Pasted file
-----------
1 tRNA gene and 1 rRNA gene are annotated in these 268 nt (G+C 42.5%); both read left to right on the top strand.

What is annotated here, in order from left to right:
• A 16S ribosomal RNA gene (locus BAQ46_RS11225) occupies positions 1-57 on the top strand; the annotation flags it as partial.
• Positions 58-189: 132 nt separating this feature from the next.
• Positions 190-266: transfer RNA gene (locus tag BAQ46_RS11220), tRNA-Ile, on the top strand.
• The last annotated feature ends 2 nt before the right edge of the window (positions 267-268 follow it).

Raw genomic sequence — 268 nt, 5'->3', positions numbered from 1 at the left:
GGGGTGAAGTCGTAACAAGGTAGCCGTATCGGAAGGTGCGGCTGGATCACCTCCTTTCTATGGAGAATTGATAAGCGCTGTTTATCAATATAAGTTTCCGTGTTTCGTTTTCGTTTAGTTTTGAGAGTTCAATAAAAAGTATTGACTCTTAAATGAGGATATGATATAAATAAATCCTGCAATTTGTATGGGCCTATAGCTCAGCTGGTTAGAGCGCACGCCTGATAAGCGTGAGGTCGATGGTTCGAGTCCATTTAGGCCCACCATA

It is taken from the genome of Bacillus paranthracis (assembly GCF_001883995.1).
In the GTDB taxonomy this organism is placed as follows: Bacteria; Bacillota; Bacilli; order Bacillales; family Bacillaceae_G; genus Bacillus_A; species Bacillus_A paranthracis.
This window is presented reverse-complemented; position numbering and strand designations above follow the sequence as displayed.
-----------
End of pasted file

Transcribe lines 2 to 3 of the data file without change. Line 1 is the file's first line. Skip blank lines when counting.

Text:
What is annotated here, in order from left to right:
• A 16S ribosomal RNA gene (locus BAQ46_RS11225) occupies positions 1-57 on the top strand; the annotation flags it as partial.